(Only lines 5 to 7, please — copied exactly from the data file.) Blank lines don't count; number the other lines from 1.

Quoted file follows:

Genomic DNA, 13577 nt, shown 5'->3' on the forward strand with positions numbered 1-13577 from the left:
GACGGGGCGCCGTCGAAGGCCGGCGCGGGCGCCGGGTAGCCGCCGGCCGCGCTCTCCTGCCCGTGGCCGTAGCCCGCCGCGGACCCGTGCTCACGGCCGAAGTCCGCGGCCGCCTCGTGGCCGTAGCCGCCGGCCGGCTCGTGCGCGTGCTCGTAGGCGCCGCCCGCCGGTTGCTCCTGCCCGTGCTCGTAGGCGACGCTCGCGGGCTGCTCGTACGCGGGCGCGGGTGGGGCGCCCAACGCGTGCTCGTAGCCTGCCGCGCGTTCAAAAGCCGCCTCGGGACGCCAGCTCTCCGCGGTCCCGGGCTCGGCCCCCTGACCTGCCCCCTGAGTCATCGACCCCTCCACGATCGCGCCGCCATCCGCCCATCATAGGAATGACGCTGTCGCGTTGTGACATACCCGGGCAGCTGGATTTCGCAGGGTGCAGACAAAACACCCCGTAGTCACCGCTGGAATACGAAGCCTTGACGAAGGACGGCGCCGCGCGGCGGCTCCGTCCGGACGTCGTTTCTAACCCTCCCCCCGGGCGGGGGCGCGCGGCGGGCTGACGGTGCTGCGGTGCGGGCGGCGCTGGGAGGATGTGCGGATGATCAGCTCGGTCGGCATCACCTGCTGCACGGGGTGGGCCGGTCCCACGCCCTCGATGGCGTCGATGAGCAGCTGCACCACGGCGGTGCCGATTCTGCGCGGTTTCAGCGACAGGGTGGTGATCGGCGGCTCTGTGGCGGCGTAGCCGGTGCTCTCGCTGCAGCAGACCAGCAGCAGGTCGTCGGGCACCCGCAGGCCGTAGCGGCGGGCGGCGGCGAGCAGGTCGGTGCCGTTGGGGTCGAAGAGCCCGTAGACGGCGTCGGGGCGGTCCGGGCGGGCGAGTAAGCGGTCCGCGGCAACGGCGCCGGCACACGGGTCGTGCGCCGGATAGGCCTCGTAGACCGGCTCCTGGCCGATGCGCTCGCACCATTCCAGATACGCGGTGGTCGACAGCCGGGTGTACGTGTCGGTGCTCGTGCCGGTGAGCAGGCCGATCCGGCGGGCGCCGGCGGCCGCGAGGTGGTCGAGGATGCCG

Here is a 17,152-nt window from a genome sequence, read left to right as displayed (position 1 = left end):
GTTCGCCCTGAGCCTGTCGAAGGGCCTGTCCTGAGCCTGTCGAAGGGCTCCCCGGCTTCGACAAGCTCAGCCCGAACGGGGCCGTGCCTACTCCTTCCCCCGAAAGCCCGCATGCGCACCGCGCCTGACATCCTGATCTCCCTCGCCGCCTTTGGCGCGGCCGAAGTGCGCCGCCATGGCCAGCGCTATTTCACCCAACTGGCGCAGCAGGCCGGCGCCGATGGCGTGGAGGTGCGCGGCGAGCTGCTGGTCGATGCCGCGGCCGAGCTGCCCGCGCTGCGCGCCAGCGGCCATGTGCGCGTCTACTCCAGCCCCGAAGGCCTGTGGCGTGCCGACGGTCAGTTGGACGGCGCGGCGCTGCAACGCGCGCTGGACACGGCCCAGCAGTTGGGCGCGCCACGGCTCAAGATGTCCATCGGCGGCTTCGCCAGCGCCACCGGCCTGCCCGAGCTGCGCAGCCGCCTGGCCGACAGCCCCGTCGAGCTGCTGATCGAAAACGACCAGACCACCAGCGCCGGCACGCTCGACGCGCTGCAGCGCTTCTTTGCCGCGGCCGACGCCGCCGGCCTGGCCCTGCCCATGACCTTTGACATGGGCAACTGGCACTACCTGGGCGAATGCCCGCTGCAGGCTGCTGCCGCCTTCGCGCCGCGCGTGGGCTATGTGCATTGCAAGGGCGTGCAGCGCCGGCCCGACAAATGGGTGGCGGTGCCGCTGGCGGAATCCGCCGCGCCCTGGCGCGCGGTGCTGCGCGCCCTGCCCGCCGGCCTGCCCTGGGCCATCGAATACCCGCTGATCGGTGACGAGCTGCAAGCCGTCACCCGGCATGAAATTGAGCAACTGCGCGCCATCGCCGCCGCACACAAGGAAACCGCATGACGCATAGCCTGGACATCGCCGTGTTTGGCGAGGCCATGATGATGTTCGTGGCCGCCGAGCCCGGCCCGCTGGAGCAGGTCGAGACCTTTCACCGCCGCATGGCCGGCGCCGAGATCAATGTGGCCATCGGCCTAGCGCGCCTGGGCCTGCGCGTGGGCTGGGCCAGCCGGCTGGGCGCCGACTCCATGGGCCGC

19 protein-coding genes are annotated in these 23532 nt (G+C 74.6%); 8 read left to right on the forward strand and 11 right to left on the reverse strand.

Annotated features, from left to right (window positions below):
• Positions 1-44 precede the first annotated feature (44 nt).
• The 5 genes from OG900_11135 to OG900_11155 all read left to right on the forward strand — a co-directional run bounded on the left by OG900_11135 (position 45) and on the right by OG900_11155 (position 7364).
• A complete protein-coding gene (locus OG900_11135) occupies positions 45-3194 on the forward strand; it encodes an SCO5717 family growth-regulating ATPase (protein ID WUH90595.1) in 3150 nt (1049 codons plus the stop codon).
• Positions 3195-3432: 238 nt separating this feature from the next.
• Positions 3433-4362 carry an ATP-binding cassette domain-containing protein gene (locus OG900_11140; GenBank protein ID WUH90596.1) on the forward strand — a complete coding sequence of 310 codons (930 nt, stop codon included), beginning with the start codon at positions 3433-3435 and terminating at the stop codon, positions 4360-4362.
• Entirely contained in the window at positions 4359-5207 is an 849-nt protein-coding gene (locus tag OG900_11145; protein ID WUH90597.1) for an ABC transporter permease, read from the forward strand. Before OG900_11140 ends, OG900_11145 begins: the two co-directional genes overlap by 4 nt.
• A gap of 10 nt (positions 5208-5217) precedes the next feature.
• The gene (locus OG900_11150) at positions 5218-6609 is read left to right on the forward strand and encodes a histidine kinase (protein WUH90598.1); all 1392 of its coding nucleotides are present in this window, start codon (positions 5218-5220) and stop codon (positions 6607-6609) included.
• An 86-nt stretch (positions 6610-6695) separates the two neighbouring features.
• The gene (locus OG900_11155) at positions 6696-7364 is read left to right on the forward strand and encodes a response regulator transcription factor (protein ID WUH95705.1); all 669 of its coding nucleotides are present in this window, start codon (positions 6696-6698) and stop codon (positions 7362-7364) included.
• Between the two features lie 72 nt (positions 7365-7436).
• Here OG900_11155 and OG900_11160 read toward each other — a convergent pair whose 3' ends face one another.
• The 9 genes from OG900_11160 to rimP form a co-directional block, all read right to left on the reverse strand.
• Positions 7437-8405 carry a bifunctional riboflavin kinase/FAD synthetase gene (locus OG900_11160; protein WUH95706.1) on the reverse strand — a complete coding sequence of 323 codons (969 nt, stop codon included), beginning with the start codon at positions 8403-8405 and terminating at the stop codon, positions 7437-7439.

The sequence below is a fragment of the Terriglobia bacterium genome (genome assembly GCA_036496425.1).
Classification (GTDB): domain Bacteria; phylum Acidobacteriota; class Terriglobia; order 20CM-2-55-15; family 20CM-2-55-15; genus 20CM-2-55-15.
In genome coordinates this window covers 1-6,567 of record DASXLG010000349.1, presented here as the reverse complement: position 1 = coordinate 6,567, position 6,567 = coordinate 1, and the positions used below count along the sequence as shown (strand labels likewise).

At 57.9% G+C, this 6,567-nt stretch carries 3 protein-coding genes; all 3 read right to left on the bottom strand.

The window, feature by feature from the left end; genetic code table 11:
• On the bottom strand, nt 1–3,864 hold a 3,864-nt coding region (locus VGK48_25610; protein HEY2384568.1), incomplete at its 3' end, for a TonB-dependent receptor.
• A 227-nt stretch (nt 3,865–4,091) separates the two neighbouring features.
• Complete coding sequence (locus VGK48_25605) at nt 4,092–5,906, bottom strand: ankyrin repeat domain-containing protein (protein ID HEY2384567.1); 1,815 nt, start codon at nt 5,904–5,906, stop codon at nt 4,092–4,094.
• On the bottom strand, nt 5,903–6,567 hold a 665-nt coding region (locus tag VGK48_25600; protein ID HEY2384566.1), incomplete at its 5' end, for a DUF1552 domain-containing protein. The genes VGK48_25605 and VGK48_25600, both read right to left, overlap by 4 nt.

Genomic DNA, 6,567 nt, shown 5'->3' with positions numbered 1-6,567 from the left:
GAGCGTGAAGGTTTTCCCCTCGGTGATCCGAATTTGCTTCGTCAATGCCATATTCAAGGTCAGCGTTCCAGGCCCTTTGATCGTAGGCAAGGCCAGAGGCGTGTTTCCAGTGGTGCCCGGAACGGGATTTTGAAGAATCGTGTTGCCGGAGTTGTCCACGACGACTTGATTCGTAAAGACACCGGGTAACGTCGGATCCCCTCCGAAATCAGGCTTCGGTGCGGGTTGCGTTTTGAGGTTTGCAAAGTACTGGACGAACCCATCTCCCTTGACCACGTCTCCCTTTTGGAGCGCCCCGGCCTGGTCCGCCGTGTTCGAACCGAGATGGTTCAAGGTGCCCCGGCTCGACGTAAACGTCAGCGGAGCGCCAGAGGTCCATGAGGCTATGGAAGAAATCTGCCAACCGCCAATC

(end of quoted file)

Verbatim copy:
19 protein-coding genes are annotated in these 23532 nt (G+C 74.6%); 8 read left to right on the forward strand and 11 right to left on the reverse strand.

Annotated features, from left to right (window positions below):
• Positions 1-44 precede the first annotated feature (44 nt).